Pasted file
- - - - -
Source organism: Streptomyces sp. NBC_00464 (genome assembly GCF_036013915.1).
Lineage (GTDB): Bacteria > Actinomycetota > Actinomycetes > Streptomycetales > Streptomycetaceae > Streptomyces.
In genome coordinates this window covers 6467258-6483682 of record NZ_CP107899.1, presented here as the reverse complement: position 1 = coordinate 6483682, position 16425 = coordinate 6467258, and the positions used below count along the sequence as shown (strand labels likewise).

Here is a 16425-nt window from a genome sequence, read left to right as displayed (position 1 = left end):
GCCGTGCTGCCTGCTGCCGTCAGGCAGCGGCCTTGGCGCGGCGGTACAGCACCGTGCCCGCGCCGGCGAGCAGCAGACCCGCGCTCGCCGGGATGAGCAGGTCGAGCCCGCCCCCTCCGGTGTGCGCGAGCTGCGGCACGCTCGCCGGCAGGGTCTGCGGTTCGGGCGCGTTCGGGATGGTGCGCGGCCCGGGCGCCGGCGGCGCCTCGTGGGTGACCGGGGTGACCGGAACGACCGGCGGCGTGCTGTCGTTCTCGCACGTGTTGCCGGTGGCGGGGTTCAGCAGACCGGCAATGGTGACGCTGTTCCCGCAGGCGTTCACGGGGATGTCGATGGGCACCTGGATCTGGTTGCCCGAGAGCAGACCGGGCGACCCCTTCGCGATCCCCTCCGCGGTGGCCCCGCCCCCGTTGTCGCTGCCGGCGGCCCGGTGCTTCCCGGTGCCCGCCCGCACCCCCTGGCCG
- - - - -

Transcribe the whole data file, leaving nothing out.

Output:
Source organism: Streptomyces sp. NBC_00464 (genome assembly GCF_036013915.1).
Lineage (GTDB): Bacteria > Actinomycetota > Actinomycetes > Streptomycetales > Streptomycetaceae > Streptomyces.
In genome coordinates this window covers 6467258-6483682 of record NZ_CP107899.1, presented here as the reverse complement: position 1 = coordinate 6483682, position 16425 = coordinate 6467258, and the positions used below count along the sequence as shown (strand labels likewise).

Here is a 16425-nt window from a genome sequence, read left to right as displayed (position 1 = left end):
GCCGTGCTGCCTGCTGCCGTCAGGCAGCGGCCTTGGCGCGGCGGTACAGCACCGTGCCCGCGCCGGCGAGCAGCAGACCCGCGCTCGCCGGGATGAGCAGGTCGAGCCCGCCCCCTCCGGTGTGCGCGAGCTGCGGCACGCTCGCCGGCAGGGTCTGCGGTTCGGGCGCGTTCGGGATGGTGCGCGGCCCGGGCGCCGGCGGCGCCTCGTGGGTGACCGGGGTGACCGGAACGACCGGCGGCGTGCTGTCGTTCTCGCACGTGTTGCCGGTGGCGGGGTTCAGCAGACCGGCAATGGTGACGCTGTTCCCGCAGGCGTTCACGGGGATGTCGATGGGCACCTGGATCTGGTTGCCCGAGAGCAGACCGGGCGACCCCTTCGCGATCCCCTCCGCGGTGGCCCCGCCCCCGTTGTCGCTGCCGGCGGCCCGGTGCTTCCCGGTGCCCGCCCGCACCCCCTGGCCG